There’s a lot of emotion that comes up for Mayor Hyrum Johnson of Driggs when you ask him to look back over the past year-and-change of the pandemic.
“Wow, it—what a whirlwind this year has been,” he said with a sigh in a recent phone interview.
Driggs reported one of the first confirmed cases of COVID-19 in Idaho in March 2020. The period since then, Johnson said, has been painful but also a time of growth.
“It’s been heartwarming and exciting to see how the public has stepped up and supported each other through the pandemic,” he said. “We faced the possibility of many businesses closing their doors. There are communities where that was the reality and remains a reality. And because people were willing to act as a community, most of our businesses have survived this and even thrived.”
As of Monday, Driggs has officially rescinded its local mask mandate, though businesses can still require them with the city’s support. Victor and the Teton County, Idaho, Board of Commissioners are expected to follow suit this week. But Johnson said that doesn’t mean Teton Valley residents should think they’re totally done with masks.
“I hear stories from other parts of the country where people have gotten militant or vocal about not wanting to wear a mask on private property. And I think that they forget that neighborliness is an important trait. We’re all in this together,” Johnson said. “Whether or not you believe in the pandemic or believe in the efficacy of masks, that doesn’t matter. It’s about being a good neighbor. So, my hope is that we won’t have any confrontations or issues there.”
Over Teton Pass in Jackson, a mask mandate is still in effect through at least May 17, and Mayor Hailey Morton Levinson is gearing up for a busy tourist season. KHOL asked her how “normal” area residents can expect this summer to feel. She said that’s partially up to how much of the community gets vaccinated.
“Folks want to come be in the outdoors, be somewhere where there is more space. Luckily, we have a lot of that,” she said. “But knowing that our service industry employees, all of our tourism industry employees will be impacted by our visitors, that’s just another reason for us each individually to get vaccinated and as a community to really encourage it. Because we know it’s coming.”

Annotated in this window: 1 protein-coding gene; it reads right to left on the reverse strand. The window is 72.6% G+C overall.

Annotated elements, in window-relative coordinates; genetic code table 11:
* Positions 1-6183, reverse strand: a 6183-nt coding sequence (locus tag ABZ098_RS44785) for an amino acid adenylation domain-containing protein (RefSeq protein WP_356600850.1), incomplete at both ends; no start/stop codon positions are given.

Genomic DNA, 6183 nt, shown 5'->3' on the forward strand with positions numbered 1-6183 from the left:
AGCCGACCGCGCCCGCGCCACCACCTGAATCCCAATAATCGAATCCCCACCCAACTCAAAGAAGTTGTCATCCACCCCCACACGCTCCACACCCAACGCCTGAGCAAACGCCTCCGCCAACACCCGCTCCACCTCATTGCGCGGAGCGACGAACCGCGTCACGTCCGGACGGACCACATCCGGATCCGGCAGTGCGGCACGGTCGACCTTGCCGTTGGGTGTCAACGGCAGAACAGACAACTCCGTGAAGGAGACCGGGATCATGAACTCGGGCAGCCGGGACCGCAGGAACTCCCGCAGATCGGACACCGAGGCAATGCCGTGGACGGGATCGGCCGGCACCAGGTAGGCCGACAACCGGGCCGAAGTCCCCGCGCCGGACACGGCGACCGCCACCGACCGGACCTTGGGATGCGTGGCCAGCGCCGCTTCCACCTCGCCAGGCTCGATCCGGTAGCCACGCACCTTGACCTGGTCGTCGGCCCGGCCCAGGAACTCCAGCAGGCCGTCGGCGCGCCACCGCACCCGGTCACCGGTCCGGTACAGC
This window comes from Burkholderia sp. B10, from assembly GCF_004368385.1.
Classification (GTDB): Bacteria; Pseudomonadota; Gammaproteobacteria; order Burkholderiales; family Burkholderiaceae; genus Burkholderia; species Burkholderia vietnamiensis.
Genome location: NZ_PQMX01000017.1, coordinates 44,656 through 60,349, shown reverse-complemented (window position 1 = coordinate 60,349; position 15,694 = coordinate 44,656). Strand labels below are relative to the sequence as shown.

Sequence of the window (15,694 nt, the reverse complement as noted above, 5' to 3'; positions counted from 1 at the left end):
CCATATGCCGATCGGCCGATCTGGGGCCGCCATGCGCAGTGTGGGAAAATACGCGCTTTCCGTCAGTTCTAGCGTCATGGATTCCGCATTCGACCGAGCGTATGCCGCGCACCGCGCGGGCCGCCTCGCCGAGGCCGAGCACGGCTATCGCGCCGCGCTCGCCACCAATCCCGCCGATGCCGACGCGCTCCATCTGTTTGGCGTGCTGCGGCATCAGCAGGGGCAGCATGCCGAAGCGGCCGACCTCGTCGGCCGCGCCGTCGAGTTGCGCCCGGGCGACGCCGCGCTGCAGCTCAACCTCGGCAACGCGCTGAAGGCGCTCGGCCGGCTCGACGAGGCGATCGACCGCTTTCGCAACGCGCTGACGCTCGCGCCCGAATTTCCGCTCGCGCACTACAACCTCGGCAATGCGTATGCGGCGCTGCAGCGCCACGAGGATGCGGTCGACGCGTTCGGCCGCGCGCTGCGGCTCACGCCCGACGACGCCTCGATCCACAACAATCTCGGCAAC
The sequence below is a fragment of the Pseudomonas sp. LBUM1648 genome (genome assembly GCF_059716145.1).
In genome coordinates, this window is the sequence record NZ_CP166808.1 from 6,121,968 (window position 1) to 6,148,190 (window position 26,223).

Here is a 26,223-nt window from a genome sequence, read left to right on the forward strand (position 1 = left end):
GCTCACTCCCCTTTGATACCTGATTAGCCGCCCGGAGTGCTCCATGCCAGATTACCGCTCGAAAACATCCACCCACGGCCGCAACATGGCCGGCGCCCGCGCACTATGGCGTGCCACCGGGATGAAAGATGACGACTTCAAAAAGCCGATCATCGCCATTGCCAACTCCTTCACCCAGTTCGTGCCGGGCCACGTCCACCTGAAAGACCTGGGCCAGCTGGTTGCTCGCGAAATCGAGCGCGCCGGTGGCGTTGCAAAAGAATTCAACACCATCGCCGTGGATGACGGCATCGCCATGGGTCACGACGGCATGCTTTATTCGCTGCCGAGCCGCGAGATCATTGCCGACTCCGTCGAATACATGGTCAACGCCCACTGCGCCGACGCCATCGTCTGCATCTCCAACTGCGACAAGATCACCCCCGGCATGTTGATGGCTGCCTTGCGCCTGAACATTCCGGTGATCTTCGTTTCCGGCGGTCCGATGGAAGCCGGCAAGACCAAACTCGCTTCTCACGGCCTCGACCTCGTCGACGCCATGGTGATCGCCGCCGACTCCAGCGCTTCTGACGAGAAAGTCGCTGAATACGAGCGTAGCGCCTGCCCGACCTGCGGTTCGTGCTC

Asked whether she expects to see some public health restrictions linger throughout the summer, Morton Levinson said she couldn’t be sure without consulting County Health Officer Dr. Travis Riddell but that as a small business owner herself, she suspects the answer might be yes.
“As one business owner… that serves people food at a bed and breakfast and hosts them to stay, I do expect some of these things like the dining or the spacing out to continue. And we’ll probably do so on our own, even if the mandates aren’t there, just knowing that we’re not to herd immunity with 80% of people being vaccinated and that we just want to do our part in protecting everyone that we can.”
About 53% of the overall population in Teton County, Wyoming, and 65% of adults aged 18 and older is fully vaccinated as of April 26, according to the latest statistics from the Wyoming Department of Health. That’s the highest rate of vaccination of any county in the state by far.
Teton County, Idaho, is at 45% vaccination for residents aged 16 and older, according to the Idaho Department of Health and Welfare, which ranks it not at the top but among the more vaccinated counties in the Gem State.
Like Morton Levinson, Mayor Johnson is also encouraging more residents to get the shot.
“I look forward to the number being 100%,” Johnson said, deadpan, before breaking into laughter. “Just kidding, I know we won’t ever get there. I know there are folks who choose not to vaccinate and that’s their right. I am encouraged by what we’re seeing, though.”
Johnson said he hopes his county might eventually reach about 80% vaccination and that it’ll take a community effort in order to get there. In the meantime, both Teton Counties are currently in the lowest risk levels for COVID-19.